In order to develop a hydrodynamic swimming technique (the water equivalent of aerodynamic), you might find the following pointers useful:

– Concentrate at all times on maintaining a good, streamlined body position. This will make it easier to stroke, breathe and kick correctly.

– Aim to lengthen your stroke in order to reduce your stroke count, but without over-reaching.

Avoid excessive body roll by not turning your head too soon in order to breathe.

– Study the style of good, long-distance swimmers; slow and easy but powerful and efficient.

– Make sure your arm movements are always smooth and that each one spends the correct amount of time through each part of the swim stroke: recovery – entry – catch – outsweep – press.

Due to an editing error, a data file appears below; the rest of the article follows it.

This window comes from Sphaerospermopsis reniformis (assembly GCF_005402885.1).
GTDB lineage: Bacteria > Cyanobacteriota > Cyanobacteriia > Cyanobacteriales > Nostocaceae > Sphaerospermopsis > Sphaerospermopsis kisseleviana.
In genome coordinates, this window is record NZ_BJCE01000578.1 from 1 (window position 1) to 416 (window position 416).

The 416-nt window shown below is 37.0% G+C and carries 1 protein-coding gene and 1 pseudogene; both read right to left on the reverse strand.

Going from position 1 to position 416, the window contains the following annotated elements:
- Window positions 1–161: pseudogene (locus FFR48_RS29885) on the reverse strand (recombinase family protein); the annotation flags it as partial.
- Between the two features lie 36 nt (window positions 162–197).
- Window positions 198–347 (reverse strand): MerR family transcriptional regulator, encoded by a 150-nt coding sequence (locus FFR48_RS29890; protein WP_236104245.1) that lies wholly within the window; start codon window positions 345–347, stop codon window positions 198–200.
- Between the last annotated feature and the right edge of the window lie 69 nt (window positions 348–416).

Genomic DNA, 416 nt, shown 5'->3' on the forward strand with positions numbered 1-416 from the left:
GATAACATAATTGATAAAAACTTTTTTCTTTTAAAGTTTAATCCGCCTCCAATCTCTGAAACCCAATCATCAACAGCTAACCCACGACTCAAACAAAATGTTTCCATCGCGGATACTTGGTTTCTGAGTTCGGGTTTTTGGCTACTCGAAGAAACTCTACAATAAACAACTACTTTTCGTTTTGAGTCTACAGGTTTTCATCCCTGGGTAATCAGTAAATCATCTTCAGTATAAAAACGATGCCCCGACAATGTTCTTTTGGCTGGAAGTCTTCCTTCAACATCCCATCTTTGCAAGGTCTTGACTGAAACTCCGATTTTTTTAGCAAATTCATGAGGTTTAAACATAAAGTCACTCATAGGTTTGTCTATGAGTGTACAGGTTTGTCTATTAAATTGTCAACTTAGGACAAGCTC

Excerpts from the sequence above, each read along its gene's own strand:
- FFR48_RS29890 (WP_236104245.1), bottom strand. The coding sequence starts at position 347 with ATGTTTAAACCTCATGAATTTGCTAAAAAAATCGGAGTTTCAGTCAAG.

– The more flexible your shoulder joint becomes, the easier it will be to raise it out of the water without rolling the body. This is important, because fish-tailing and excessive body movements will increase your drag through the water.

– Develop a good, efficient kick. This will make it easier for you to maintain a horizontal body position, which in turn will help all parts of the swim stroke. The kick should not be too deep and the ankles should only be 2-6 inches apart, otherwise there will be too much drag. The knees should be slightly bent on the upward part of the kick and on the downward part they should be straight. Make sure your toes are pointed behind you and imagine you are kicking a bucket.